Distribution of tree mallow in the UK

Distribution of tree mallow in the UK

What is tree mallow?

Tree mallow (Lavatera arborea) is hard to miss. It is a tall plant, up to 3 m high, with attractive flowers and big woolly leaves. Tree mallow is a Mediterranean-Atlantic herb of the Mallow family (Malvaceae). Tree mallow is biennial, i.e. lives for two seasons. It germinates and forms leaves in the first year and flowers and fruits in the second year before dying off.

Recognising tree mallow

Tree mallow has soft rounded velvety leaves that are 5-7 lobed and can be up to 20 cm diameter. It has woody stems that are up to 3 cm diameter and are hairy when young. The flowers are 2-5 cm across, and are lilac/pinkish-purple with broad deep dark purple veins. The flowers occur in clusters of 2-7. The dry seeded fruits are yellowish and wrinkled.

Tree mallow flower
Tree mallow stems
Tree mallow flower
Single plants
Environment underneath dense tree mallow stands where little else grows other than a few tree mallow seedlings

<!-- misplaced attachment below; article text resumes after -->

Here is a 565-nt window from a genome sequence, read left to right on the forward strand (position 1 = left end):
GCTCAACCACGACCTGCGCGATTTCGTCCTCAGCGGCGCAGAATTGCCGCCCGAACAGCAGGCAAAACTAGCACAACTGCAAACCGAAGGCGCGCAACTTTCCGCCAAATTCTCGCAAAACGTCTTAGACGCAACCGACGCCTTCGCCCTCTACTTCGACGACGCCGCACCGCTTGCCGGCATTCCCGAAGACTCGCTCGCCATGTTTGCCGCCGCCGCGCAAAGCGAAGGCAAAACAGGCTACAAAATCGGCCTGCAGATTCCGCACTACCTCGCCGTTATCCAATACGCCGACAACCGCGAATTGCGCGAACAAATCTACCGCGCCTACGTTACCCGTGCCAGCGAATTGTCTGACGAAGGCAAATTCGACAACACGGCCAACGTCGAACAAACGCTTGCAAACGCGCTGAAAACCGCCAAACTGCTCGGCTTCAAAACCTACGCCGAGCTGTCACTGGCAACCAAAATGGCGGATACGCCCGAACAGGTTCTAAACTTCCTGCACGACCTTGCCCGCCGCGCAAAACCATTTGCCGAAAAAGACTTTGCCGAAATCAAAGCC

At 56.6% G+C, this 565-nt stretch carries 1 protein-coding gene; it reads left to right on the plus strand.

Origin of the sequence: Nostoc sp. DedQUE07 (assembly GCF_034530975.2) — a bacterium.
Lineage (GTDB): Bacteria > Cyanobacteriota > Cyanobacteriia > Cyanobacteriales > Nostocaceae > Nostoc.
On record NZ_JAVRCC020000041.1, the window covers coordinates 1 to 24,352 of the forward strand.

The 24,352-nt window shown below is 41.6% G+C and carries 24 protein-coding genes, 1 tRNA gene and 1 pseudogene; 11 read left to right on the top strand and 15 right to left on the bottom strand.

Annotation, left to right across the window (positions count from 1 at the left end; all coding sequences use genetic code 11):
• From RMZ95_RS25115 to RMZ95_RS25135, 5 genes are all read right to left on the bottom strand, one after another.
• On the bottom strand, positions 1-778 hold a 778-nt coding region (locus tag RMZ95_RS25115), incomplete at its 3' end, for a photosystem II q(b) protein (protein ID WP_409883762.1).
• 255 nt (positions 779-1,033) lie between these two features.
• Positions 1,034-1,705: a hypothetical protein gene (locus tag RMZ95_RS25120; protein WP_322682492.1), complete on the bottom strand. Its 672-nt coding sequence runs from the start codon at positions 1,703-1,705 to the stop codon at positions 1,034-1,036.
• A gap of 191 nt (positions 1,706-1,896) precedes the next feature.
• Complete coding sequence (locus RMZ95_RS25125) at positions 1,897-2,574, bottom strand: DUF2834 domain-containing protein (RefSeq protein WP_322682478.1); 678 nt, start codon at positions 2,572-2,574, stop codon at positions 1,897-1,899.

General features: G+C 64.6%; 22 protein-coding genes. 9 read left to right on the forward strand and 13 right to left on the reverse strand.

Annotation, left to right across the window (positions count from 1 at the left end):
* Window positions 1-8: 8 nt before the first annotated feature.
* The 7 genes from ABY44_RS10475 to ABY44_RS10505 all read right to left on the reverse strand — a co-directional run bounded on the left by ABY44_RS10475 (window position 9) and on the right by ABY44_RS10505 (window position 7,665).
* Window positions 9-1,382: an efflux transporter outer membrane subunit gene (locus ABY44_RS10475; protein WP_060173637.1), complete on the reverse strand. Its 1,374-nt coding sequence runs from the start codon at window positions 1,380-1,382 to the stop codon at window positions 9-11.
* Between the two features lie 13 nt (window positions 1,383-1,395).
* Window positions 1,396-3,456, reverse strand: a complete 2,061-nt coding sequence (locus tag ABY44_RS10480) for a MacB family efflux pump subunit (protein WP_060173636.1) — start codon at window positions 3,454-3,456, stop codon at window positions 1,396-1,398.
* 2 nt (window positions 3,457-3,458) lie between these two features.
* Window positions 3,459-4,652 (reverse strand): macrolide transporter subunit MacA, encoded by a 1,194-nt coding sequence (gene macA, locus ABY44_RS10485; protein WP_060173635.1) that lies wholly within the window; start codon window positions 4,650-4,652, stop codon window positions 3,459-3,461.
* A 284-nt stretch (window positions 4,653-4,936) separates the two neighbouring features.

Tree mallow is native to the south-west and west coast of the UK (see distribution map). It is thought that its occurrence along the east coast of Britain is probably due to escapes from coastal gardens. However, it was also probably introduced to seabird islands by lighthouse keepers, as it is thought to have been used for poultices and in the preparation of ointments to heal burns. Tree mallow grows on maritime rocks, cliffs, stony ground or coastal bare ground and can form dense stands that cover large areas. It is most abundant in nutrient-enriched soils, occurring frequently in areas with large sea-bird colonies due to input on guano. The species is frost sensitive and has been restricted to mild coastal micro-climates and is predominately lowland in occurrence. However, with climate change its distribution could potentially expand.